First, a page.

Trainer Kim Bailey says his yard are "guilty of bad stable management" after being found in breach of rules on administering a substance on the day of a race.
Bailey's Subway Surf - part-owned by TV personality Carol Vorderman - was withdrawn by stewards at Ludlow in March after being found with a substance around her mouth. A subsequent search uncovered "two unlabelled syringes containing an unidentifiable brown liquid", one of which had been used.
On Thursday, Bailey wrote publically to explain that the mystery substance was a herbal paste, called Pulmon Pro, and was administered to prevent the horse breaking a blood vessel.
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In the case, which had been fast-tracked by the British Horseracing Authority's (BHA) judicial panel, Bailey received a £1,000 fine.
The BHA report added that the substance was confiscated and sent for testing, which later revealed findings for "multiple prohibited substances", however Subway Surf's tests came back clear and therefore no anti-doping violation was committed.
Writing in his blog, Bailey explained: "When she [Subway Surf] arrived at the races the vet saw a residue of a paste around her mouth that she was given that morning.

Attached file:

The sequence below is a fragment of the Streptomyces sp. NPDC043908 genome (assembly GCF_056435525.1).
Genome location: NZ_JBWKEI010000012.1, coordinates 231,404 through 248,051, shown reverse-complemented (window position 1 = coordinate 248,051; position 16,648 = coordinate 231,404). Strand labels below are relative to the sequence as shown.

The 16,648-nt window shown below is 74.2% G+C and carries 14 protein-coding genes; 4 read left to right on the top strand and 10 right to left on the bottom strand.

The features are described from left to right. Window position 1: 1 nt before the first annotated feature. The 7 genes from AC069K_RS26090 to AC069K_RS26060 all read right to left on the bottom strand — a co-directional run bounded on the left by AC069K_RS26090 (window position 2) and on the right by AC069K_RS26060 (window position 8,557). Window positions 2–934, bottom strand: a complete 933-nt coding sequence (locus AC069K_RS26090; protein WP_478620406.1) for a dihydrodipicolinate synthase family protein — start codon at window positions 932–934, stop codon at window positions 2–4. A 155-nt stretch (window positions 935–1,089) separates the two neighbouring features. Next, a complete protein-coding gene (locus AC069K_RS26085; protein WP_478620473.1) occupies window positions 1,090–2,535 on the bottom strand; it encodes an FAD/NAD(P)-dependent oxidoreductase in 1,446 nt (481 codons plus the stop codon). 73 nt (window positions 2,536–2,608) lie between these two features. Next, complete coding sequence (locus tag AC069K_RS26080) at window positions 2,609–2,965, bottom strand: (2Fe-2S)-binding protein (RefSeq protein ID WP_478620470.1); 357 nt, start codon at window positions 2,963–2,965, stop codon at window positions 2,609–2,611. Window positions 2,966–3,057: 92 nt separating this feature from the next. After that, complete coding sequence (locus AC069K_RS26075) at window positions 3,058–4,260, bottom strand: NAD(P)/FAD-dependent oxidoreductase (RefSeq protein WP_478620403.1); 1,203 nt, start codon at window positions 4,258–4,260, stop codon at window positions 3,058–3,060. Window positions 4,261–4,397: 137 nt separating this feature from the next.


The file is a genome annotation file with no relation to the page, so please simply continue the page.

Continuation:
"The paste is a herbal paste called Pulmon Pro which is something she is given on a daily basis in the belief that it would help her stop breaking a blood vessel.
"This is administered orally and at no stage was she injected.
"My second travelling head girl unfortunately put the wrong bucket into the horsebox containing the oral syringes that we administer the Pulmon Pro with.
"On testing these syringes were found to contain tiny traces of other substances that are used in all racehorse stables around the country.
"We have to hold our hands up to say that we are guilty of bad stable management as we should have not administered anything after midnight on race day."
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In a separate case, fellow trainer Oliver Greenall also received a £1,000 fine for administering a substance on a raceday.
Stewards at Doncaster on March 18 found Greenall's Furius De Ciergues with a "sticky green substance" by the mouth and "dried blood" on a neck vein.
A member of Greenall's staff reported that the substance had been given to the horse the previous day, although this was viewed by a veterinary officer as "unlikely".
Furius De Ciergues was withdrawn and the sample was returned as negative for any banned substances.